Nelson: That’s the thing with the crew, a lot of the same players came back because we all loved the first film so much.

BTL: I was amazed by the amount of action in the film. Did the 3D give you any problems? I’ve heard that you shouldn’t do fast cuts, but I didn’t feel any of that head spinning on this one.

Nelson: That’s something we had to develop working on this, because, it’s true. People say you can’t cut fast with 3D or you can’t do certain things with 3D. But we said, “No, we’ve got to figure out how to do it.” Our head of layout Damon O’Beirne really worked through it to find a more natural way of applying the 3D. The freedom to cut as fast as we wanted to, allowed us to reinforce the emotional beats with 3D. Usually you think of 3D as being an action tool, but it was very useful for reinforcing the emotional moments of the movie as well. We tried very much to give it a realistic painterly feel, like how you would experience it in real life.

Composer Hans Zimmer arrives at DreamWorks Animation's Kung Fu Panda 2 Los Angeles Premiere
BTL: John Powell and Hans Zimmer also came back after having worked on the first film. In regards to the music, as a visual artist, how did you communicate your ideas to the composers?

Nelson: I would talk to them about what the sequences required, and what the movie was trying to say. If we talk about that, then we can talk about something visual that’s actually being reinforced by the audio. They are just so talented in what they do, that they could glean a direction for the music from my explanation of what a moment is about. This is where the emotional hit happens. This is what the character is trying to achieve. This is the feeling you’re supposed to get. They could translate that into a musical soundscape. But it was also a challenge because of the fact that it’s a sequel. You don’t want to repeat yourself.  You also want to build a particular creative identity for it. They did an amazing job.

BTL: Who did you work with to capture the vocal performances from the actors?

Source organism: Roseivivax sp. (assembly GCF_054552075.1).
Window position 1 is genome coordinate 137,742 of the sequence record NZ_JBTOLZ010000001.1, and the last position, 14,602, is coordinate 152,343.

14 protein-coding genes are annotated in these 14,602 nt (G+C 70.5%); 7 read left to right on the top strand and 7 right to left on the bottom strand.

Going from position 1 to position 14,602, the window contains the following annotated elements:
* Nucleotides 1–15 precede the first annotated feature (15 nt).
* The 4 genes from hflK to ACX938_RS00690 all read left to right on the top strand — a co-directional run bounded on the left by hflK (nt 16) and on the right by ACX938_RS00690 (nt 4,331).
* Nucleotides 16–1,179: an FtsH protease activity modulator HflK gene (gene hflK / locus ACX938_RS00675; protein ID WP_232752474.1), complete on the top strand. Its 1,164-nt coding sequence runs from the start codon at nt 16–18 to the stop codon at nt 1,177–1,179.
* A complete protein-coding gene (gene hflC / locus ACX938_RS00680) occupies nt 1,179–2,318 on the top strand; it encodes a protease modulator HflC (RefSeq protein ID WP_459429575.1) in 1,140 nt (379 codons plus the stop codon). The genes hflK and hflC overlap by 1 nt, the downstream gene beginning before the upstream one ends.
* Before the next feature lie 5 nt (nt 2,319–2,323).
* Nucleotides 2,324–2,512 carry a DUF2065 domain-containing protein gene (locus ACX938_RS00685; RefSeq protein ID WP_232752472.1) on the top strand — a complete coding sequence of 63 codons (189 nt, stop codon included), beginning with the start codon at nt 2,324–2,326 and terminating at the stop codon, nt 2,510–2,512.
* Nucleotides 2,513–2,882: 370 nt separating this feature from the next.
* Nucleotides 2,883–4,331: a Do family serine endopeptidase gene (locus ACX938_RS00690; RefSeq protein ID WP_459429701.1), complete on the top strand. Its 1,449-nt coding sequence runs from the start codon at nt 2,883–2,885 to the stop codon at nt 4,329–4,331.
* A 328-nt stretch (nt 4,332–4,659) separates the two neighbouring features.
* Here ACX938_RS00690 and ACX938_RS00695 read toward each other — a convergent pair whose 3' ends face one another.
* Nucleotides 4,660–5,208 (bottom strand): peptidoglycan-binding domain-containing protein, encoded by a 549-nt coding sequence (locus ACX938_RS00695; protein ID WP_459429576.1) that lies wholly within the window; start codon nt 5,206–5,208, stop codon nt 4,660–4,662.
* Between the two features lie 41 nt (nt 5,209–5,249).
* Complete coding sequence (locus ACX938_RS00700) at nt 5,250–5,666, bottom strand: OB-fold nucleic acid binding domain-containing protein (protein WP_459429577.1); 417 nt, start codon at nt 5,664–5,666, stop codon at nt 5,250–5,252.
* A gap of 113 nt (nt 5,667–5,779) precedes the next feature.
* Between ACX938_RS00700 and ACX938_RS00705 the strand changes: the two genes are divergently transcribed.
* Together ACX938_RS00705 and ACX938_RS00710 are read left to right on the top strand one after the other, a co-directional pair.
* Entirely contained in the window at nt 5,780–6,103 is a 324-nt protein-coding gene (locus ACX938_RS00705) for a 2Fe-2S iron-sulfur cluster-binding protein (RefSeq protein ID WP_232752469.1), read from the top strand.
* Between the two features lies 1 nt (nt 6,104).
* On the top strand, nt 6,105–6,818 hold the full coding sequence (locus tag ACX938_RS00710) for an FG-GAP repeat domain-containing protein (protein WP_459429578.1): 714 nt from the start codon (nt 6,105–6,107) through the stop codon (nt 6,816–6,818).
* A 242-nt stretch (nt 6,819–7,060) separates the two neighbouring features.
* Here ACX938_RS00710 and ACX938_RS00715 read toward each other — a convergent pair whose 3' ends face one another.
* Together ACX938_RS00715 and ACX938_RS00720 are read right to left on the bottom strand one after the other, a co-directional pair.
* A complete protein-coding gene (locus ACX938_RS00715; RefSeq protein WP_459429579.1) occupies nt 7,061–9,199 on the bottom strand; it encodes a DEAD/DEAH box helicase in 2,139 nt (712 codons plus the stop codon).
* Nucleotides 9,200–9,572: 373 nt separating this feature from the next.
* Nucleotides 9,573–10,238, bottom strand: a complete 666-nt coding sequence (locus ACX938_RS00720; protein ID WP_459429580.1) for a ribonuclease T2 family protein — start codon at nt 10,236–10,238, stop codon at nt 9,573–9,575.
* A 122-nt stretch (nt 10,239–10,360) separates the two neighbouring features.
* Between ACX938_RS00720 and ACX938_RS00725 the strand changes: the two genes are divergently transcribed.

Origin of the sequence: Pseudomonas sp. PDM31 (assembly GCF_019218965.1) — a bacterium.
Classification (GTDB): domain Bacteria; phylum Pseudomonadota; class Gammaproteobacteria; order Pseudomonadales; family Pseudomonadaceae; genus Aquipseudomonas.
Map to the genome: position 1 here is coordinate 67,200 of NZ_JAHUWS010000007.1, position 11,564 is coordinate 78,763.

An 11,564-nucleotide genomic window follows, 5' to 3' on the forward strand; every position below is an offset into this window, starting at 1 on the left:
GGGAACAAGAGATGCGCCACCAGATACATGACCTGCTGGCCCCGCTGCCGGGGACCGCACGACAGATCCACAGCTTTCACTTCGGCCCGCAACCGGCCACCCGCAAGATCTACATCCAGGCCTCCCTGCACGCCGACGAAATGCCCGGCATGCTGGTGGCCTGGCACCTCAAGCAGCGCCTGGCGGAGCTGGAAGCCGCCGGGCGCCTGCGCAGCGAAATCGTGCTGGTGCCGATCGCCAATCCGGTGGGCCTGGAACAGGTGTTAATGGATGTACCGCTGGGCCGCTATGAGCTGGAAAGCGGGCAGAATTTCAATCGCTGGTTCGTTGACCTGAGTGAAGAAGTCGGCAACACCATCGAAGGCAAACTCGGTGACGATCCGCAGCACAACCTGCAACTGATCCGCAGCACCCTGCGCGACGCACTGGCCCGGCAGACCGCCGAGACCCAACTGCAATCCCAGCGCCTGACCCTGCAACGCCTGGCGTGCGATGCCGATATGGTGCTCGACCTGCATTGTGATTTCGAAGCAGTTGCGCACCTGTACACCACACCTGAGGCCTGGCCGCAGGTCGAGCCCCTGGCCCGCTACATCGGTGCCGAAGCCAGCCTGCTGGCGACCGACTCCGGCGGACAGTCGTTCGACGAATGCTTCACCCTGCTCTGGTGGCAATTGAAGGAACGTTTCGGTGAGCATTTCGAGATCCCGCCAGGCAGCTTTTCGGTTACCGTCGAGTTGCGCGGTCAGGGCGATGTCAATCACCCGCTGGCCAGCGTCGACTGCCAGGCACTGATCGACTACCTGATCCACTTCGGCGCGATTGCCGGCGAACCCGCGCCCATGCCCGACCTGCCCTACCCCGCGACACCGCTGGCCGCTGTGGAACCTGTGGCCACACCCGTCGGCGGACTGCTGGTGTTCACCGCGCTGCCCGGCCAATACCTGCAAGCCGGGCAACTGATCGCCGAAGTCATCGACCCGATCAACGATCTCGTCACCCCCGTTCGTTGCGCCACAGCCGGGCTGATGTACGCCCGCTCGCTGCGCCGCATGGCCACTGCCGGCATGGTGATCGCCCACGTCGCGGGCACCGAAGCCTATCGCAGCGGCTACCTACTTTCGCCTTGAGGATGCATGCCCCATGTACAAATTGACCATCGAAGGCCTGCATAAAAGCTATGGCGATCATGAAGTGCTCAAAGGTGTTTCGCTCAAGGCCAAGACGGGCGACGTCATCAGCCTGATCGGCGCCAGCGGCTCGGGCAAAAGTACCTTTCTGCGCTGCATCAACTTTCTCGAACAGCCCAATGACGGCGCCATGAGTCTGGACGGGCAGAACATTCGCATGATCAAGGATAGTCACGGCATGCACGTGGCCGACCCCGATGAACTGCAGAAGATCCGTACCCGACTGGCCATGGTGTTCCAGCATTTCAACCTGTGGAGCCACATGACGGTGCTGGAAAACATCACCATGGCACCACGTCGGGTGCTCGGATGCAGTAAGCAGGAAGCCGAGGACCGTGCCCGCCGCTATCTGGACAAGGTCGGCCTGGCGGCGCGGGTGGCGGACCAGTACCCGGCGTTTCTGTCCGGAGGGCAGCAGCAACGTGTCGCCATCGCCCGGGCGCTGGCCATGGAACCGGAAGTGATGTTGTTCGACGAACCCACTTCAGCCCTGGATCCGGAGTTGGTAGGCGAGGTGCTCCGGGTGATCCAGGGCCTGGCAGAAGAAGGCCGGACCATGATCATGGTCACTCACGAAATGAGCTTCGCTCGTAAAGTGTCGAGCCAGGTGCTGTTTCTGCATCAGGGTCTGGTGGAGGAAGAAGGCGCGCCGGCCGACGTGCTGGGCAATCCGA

Nelson: We worked with Carlos Sotolongo. There were a lot of people over there, and they were basically all the same folks from the first movie. Carlos was on the first movie as well.

BTL: Tell me about working with the actors in the voice-over sessions to build the characters. All the animation is based on those performances.

Nelson: We have the script, and then we have the actors perform. Their ad libs really explore the moment. The animators take those lines and work off of those.

BTL: How did you get the great performances?

Nelson: It is very easy because the actors are amazing. Still, whether there is a seasoned actor, or a fresh person just trying out for a background character, the methods are the same. You try to get the actor into a certain mind-space so that they can lose themselves in that character at that moment.

BTL: Generally actors in animation record on their own lines separately. Did you have any of them come in together, to bounce the comedy off of each other?

Nelson: They would usually be in there alone. We would have an actor to read against, so they don’t feel like they are talking to themselves. Certainly it’s always good to have someone to perform against, but for technical reasons we usually like to have them separate.

We did have Jack and Gary together at the same time to do a sequence. We played it, explored about. That was really cool. It was the sequence when the bad guy and the good guy meet face-to-face for the first time, up in the tower when Lord Shen meets Po. Getting those guys in the same room is quite a thing.

BTL: Did anyone go above and beyond the call of duty?

Nelson: I think really one thing that’s very uncommon in the process is the role of the story crew. We had a head of story, Phillip Craven, and a very small group of very talented artists that made a visual script – an animatic off of which the other departments worked. That small group of artists is really integral to developing the characters and the story, as well as what emotional beats hit and which gags hit. Those guys in the storyboard department are almost never noticed.

I could mention every single person on the crew. One thing that I really want to stress about the film is that the level of collaboration with everyone was so intense. It’s good because everyone considered this a passion project. I couldn’t ask them, or force them, to do the level of work that they did. They did it on their own.